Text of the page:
The hospital’s communication was incredible and allowed Trish to keep track of Adam’s care and status from afar. A common update she received: Adam’s relentless attempts to escape in true John Wick fashion.

While still in a delusional state, Adam wrote the lower section of this note as part of an occupational therapy exercise. His writing was entirely illegible as he attempted to write “I don’t belong here, help me escape!”

“I kept detailed notebooks of his treatments, medicines, and what happened in his day-to-day,” Trish said. “He once tried to escape about five times in one day. Dr. Steve was very kind about it, but I just kept apologizing over and over because I knew it wasn’t my Adam.”

Soon, Adam was well enough to come out of intubation and wean off the intense cocktail of depressants. It was then he began to have genuine interactions with Dr. Steve.

“In the first clear conversation I had with him, Dr. Steve asked if I remembered him putting me in an armbar during one of my attempted escapes,” Adam remembers. “I said no, but it must have been worth it. My life was saved.”

Through the hard work of his doctors and nurses, Adam survived COVID and returned home to his family.

“I was so proud of our healthcare team for getting Adam through his near-death experience,” Dr. Steve said. “He was one of so many that we poured all of our energy into saving. His success story was motivating, and we were all proud to see him leave the hospital. It was such an inspiration to get back in there and do better for all our patients no matter how difficult it may be.”

While his COVID experience was traumatic, Adam and Trish were beyond grateful for the care team that kept him alive. Searching for a way to express thanks, they began purchasing lunches for the clinicians at the hospital. For them, it never felt like enough.

As part of his recovery, Adam began to paint.

“My painting process became very healing for me. I had this idea that if I could get to know Dr. Steve and the people that cared for me, talk to them a little, I could take their face home with me,” Adam said.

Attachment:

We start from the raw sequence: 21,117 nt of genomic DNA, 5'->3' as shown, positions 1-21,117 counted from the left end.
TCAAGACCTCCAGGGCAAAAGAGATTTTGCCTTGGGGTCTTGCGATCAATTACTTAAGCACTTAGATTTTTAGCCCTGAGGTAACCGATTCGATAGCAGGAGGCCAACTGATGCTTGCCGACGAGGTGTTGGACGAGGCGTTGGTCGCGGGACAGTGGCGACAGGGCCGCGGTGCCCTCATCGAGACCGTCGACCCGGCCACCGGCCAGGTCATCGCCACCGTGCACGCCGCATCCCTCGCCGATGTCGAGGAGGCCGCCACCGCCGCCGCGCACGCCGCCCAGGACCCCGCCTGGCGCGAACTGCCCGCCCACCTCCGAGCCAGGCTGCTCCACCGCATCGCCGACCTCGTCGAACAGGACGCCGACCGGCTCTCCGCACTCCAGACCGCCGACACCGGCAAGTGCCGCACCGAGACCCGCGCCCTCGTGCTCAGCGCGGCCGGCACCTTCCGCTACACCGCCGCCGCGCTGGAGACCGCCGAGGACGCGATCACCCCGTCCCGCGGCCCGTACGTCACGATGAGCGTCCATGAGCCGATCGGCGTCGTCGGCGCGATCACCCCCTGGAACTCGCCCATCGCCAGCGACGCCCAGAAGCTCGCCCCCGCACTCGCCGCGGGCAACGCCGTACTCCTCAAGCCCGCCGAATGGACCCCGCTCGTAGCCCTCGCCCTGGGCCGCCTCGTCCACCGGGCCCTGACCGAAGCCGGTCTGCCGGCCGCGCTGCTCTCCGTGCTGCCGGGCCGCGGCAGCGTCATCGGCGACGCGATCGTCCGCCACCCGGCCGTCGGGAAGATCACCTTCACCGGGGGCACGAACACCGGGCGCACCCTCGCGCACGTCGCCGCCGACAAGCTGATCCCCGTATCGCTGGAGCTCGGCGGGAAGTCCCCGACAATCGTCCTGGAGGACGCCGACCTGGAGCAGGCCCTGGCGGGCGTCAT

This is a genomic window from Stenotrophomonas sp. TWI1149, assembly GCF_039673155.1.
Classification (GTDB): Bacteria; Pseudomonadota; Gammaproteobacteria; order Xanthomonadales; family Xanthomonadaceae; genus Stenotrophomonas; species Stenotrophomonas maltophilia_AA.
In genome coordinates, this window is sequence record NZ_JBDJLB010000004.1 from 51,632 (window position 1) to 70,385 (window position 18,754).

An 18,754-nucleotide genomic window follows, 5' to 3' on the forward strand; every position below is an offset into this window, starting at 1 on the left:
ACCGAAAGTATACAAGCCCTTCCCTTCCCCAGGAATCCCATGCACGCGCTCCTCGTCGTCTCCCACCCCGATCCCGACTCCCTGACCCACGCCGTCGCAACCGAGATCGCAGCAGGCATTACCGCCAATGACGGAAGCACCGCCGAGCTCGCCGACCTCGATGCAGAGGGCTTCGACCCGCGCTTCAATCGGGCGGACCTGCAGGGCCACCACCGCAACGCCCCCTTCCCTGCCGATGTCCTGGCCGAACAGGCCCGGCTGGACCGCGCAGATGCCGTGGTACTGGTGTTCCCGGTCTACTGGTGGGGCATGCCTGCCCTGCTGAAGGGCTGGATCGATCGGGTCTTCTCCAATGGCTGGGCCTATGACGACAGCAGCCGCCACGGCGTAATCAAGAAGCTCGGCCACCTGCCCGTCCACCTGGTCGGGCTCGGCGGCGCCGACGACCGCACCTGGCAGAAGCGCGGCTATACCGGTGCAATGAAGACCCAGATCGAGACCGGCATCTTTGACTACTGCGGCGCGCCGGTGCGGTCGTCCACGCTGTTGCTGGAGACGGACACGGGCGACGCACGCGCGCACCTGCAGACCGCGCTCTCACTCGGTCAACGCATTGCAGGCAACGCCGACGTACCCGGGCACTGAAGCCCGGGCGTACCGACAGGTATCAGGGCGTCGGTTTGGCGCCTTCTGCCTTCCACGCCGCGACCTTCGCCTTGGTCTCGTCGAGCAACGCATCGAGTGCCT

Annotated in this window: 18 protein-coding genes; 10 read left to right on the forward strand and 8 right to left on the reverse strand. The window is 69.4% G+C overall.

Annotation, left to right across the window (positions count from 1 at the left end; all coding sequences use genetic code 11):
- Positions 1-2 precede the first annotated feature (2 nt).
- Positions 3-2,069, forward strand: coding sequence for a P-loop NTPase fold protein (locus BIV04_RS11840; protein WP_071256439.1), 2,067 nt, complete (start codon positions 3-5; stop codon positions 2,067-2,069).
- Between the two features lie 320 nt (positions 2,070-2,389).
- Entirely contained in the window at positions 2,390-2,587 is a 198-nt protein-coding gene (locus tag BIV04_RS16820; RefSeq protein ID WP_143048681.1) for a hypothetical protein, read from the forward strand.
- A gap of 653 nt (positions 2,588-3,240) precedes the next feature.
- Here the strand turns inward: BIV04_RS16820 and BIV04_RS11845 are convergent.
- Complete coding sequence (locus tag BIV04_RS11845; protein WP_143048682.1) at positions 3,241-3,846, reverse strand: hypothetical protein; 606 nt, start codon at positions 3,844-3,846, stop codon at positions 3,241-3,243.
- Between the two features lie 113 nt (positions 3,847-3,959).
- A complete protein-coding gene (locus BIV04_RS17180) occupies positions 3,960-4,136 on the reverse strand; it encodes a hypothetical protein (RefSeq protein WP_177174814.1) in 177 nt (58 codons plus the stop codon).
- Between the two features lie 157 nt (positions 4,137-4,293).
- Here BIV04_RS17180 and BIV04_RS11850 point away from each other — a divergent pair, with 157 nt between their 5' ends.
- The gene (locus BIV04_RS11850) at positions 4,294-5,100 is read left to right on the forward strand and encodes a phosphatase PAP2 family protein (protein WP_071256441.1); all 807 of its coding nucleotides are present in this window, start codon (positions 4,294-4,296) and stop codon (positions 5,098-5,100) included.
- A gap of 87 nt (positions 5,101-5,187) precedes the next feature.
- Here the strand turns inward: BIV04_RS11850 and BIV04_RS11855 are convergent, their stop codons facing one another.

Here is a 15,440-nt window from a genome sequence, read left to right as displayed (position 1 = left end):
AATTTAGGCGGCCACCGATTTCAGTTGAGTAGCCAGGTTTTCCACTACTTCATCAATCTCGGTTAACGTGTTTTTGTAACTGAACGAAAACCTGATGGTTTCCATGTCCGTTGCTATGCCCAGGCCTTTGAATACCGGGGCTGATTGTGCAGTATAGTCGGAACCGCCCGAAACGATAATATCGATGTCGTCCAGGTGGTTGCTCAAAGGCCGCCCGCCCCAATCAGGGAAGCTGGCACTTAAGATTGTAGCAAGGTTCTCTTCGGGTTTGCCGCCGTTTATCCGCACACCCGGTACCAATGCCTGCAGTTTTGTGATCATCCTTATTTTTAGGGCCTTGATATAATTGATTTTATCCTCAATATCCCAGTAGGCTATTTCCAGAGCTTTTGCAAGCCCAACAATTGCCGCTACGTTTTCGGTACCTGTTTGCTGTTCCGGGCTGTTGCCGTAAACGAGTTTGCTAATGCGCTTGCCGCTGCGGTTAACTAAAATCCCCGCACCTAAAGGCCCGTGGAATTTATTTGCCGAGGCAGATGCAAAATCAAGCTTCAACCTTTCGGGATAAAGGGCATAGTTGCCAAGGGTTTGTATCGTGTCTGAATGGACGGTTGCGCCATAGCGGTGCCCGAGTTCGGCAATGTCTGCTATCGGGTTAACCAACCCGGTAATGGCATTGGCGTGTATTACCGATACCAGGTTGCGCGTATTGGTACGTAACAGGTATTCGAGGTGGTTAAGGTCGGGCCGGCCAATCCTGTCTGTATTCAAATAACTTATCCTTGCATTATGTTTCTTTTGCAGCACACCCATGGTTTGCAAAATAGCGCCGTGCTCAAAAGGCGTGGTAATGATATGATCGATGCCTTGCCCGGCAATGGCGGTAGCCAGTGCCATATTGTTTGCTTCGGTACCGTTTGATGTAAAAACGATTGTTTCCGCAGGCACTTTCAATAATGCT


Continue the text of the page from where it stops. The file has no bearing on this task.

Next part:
“Dr. Steve puts so much into helping people daily; it must be scary and difficult. I couldn’t help but think, ‘How much love are they getting back?’ I want the people who took care of me to know how much I appreciate them. That was the energy I took when I began to paint Dr. Steve.”

Adam completed and gifted a portrait to Dr. Steve earlier this year. The thoughtfulness of his gift was felt throughout the whole of Sound.

Dr. Steve Brizendine portrait by Adam Espinoza

“When I saw the painting, my jaw dropped,” Dr. Steve said. “I was stunned by the realism; I just stared in awe and couldn’t stop thanking him.”

Adam did not paint Dr. Steve with a smile. The portrait reflects a battle-hardened expression, one of resolution and strength.

“I wanted to focus on the eyes,” Adam said. “I remember the intensity of his eyes during my time in the hospital, and I wanted my painting to capture that.”

“It is so powerful. It made me tear up. Still, when I continue to look at it, I get emotional. It was the kindest, most enduring gift I have ever received from any patient in my career,” said Dr. Steve.

Between communicating with Trish and helping him come back from the brink of death, Adam’s clinicians kept exceptional care at the center of their interactions.

“My philosophy on patient care is to treat everyone like they are a member of your family,” said Dr. Steve. “My biggest piece of advice for doctors is to communicate with patients and families. People need a physician that can connect with them on a personal level. Take the time, ask the questions, and get down on a deeper, more personal level.”

Adam’s time with COVID was grueling, but his connection with the people who cared for him defined his experience as a patient.

“Not many people can resonate with what we went through,” said Adam, “but I am thankful for everyone who helped me come out on the other side.”